February is a busy month. With the Super Bowl (America's unofficial holiday) and Valentine's Day (Hallmark's official holiday) coming up, we're going to be doing a lot of decorating. If you're like me, you're always bringing goodies with you to family functions. Well, every year, my family has a huge Super Bowl party. I'm sure you guys do the same. Well, I'm thinking of making cupcakes and some sugar cookies. To decorate both, I'm going to need some royal icing. Royal icing is so easy to make, but it is so versatile. I mean like unbelievably versatile. It can be used in so many different applications. It's very important to know how to make this, if you want to be taken seriously as a pastry cook. Especially, if you're going to focus on decorating specifically. Once you get making and managing royal icing down, you'll be able to create beautiful decorations in no time.
See how I do it:
We don't want lumps in the icing, so it's very important to sift the sugar. You could also get pre-sifted 10x sugar, but I always sift as a pre-caution. If you don't have cream of tartar, you can use lemon juice as a substitute. I already add lemon juice to this recipe, because it adds a nice subtle brightness to the flavor.
First, combine the sifted confectioner's sugar and cream of tartar.
Mix on very low setting for 20 seconds to aerate.
Add in the extracts, egg whites and lemon juice and mix on very low for a minute, then turn it up to medium for about 2-3 minutes, until smooth.
Scrape and look at the consistency, if it's too dry, add a little more egg white and mix until combined. Store in a plastic container, place damp paper towel on the icing and press it against the top of the skin. Cover with plastic wrap and top cover. Refrigerate for up to two weeks. Bring to room temperature before using and mix if necessary. More egg white or confectioner's sugar may be needed depending on consistency and depending on what you're doing. If you're writing or outlining, you'll need a thicker consistency than you'll need for flooding a cookie, for example. Practice will make perfect 🙂
- Egg White Royal Icing:
- 12 cups sifted confectioner's sugar (1500g)
- ¾ cups egg whites (180g)
- 2 teaspoon cream of tartar (12g)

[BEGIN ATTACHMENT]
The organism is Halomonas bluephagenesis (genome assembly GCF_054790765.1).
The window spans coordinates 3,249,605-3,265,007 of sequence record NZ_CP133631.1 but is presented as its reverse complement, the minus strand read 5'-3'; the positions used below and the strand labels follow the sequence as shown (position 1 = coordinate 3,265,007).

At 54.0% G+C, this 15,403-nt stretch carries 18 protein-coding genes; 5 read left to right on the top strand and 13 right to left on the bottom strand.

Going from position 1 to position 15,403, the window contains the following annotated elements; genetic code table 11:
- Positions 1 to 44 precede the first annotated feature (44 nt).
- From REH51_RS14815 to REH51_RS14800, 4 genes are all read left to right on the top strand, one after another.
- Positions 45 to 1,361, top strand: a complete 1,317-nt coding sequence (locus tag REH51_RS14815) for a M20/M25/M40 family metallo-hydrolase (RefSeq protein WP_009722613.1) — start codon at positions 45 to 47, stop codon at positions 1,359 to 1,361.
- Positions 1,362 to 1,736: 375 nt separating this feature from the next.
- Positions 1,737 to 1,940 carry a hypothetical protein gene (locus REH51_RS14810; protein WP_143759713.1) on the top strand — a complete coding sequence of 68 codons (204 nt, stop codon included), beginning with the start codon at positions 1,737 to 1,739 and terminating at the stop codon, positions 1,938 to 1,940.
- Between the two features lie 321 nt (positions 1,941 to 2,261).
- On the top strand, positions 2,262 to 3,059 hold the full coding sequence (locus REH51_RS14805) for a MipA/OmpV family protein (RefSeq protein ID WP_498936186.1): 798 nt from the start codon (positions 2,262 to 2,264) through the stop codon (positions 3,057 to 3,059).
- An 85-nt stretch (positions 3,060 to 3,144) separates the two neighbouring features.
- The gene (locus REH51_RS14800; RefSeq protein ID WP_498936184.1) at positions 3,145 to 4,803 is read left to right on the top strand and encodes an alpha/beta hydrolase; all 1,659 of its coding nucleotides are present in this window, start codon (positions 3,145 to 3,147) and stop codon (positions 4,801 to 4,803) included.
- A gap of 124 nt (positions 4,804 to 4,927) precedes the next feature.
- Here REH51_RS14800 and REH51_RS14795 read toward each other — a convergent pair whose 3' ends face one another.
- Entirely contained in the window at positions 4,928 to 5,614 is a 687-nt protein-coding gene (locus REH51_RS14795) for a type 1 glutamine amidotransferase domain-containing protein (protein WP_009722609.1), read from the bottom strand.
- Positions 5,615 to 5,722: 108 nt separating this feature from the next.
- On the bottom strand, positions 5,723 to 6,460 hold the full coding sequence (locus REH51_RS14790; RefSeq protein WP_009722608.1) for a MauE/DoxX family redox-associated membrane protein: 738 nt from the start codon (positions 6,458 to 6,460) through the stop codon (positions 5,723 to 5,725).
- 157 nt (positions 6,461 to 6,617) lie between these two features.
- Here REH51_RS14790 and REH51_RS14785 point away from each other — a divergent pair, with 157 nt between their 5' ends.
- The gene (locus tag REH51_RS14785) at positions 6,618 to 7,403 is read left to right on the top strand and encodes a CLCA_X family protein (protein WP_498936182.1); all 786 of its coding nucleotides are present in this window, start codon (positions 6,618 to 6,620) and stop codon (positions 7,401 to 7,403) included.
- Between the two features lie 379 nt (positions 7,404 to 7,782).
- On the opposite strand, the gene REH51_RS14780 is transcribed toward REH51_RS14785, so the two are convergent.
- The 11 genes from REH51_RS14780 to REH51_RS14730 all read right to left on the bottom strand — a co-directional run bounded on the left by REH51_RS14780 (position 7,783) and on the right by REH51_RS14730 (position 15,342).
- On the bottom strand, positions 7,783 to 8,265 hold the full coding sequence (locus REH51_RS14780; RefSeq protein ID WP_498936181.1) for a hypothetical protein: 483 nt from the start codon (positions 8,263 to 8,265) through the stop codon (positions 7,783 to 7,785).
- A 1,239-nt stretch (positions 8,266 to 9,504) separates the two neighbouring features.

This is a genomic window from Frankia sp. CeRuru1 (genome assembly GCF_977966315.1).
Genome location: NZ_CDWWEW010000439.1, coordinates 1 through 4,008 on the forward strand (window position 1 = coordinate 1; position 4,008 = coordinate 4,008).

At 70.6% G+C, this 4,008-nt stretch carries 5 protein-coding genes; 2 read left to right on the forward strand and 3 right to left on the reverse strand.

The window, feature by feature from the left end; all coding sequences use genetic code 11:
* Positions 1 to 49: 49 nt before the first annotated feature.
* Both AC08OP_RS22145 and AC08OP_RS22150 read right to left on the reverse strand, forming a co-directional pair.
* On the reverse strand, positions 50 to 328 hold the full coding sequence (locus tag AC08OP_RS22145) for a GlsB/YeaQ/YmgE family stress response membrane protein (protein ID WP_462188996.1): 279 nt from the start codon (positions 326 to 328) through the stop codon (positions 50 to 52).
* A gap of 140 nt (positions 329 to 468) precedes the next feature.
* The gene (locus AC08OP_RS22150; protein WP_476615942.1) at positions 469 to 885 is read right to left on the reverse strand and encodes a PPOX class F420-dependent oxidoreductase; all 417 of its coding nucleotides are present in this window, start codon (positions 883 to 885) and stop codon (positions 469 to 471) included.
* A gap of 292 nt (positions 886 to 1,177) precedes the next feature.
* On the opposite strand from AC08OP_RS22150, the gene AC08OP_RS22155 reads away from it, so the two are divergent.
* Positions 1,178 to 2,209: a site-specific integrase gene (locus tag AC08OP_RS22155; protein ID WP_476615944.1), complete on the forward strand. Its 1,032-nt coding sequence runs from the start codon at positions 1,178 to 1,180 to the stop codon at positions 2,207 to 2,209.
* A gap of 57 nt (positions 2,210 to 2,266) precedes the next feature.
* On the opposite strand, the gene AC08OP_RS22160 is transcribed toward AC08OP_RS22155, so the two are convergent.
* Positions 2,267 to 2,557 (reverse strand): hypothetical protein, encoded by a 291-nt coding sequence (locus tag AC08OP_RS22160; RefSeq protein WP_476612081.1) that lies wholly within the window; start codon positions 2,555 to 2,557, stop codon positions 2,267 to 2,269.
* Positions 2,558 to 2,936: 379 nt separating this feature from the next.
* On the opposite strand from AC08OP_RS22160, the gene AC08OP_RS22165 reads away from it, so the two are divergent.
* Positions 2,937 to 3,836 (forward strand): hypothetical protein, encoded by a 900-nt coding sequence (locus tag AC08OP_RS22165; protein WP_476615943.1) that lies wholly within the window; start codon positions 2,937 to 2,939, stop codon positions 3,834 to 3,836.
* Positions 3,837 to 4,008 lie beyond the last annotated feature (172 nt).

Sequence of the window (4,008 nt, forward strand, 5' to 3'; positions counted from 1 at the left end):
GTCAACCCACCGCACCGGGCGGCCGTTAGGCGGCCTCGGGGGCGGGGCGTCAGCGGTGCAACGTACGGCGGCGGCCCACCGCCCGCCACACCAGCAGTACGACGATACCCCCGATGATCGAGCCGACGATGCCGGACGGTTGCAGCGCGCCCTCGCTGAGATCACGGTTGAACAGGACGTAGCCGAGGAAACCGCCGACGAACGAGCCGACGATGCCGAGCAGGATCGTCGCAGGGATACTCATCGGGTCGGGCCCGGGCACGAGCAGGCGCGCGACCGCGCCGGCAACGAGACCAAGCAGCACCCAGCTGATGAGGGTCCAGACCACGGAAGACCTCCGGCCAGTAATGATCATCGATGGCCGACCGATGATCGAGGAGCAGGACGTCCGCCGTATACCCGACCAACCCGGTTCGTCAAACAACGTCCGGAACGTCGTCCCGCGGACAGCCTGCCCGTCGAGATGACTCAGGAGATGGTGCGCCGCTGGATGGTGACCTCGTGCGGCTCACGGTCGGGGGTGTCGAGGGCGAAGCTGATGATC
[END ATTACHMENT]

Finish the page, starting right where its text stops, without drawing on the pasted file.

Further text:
- 1 tablespoon vanilla extract
- juice and zest from two medium lemons
- Optional: a couple of drops of almond extract, flavor icing with whatever extract you'd like.
- Meringue Powder Royal Icing:
- 4 tablespoons meringue powder
- ½ cup water
- 1 lb sifted powdered sugar
- 1 tablespoon vanilla extract
- ¼ c lemon juice
- zest from two lemons
- few drops clear vanilla or almond extract (optional)
Egg White Royal Icing:
Combine the cream of tartar and sifted confectioner's sugar in mixing bowl. Mix on very low for about 20 seconds to aerate. Pour in the egg whites, juice and extracts. Mix on very low to start, then as it combines, turn up the speed to medium. Mix until smooth. Don't overmix! This will form air bubbles in the icing. With a damp paper towel, cover the top of the icing and place in the fridge for up to two weeks. Let it come to room temp and remix before using
Meringue Powder Royal Icing:
Combine the meringue powder and water. With the paddle attachment of an electric mixer, beat until combined and foamy. Sift in the powdered sugar and beat on low to combine. Add in the extract, juice, and zest. Increase speed to med-high/high and beat for about 5 minutes, just until the icing is glossy and stiff peaks form. With a damp paper towel, cover the top of the icing and place in the fridge for up to two weeks. Let it come to room temp and remix before using
The meringue powder icing only makes 2 cups, while the egg white, makes 8. If you'd like a softer, shiner royal icing, add a teaspoon of corn syrup to the mixture.